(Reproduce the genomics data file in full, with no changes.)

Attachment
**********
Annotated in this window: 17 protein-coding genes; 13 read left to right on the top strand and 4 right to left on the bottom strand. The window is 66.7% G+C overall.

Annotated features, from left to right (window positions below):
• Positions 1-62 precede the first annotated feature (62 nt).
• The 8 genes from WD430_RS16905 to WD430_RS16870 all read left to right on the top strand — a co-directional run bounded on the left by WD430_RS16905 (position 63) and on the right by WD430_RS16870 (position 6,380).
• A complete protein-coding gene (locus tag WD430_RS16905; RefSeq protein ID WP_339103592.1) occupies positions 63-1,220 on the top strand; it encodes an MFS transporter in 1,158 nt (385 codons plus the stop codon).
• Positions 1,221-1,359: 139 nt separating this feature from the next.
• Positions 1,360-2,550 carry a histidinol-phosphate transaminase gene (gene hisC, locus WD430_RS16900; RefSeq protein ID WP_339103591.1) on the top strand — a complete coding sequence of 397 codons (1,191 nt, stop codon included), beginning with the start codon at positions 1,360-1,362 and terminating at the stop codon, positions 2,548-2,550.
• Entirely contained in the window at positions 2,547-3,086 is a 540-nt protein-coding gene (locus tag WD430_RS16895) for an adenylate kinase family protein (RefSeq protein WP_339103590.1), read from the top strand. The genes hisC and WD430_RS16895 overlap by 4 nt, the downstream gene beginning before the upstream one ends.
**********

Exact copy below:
Annotated in this window: 17 protein-coding genes; 13 read left to right on the top strand and 4 right to left on the bottom strand. The window is 66.7% G+C overall.

Annotated features, from left to right (window positions below):
• Positions 1-62 precede the first annotated feature (62 nt).
• The 8 genes from WD430_RS16905 to WD430_RS16870 all read left to right on the top strand — a co-directional run bounded on the left by WD430_RS16905 (position 63) and on the right by WD430_RS16870 (position 6,380).
• A complete protein-coding gene (locus tag WD430_RS16905; RefSeq protein ID WP_339103592.1) occupies positions 63-1,220 on the top strand; it encodes an MFS transporter in 1,158 nt (385 codons plus the stop codon).
• Positions 1,221-1,359: 139 nt separating this feature from the next.
• Positions 1,360-2,550 carry a histidinol-phosphate transaminase gene (gene hisC, locus WD430_RS16900; RefSeq protein ID WP_339103591.1) on the top strand — a complete coding sequence of 397 codons (1,191 nt, stop codon included), beginning with the start codon at positions 1,360-1,362 and terminating at the stop codon, positions 2,548-2,550.
• Entirely contained in the window at positions 2,547-3,086 is a 540-nt protein-coding gene (locus tag WD430_RS16895) for an adenylate kinase family protein (RefSeq protein WP_339103590.1), read from the top strand. The genes hisC and WD430_RS16895 overlap by 4 nt, the downstream gene beginning before the upstream one ends.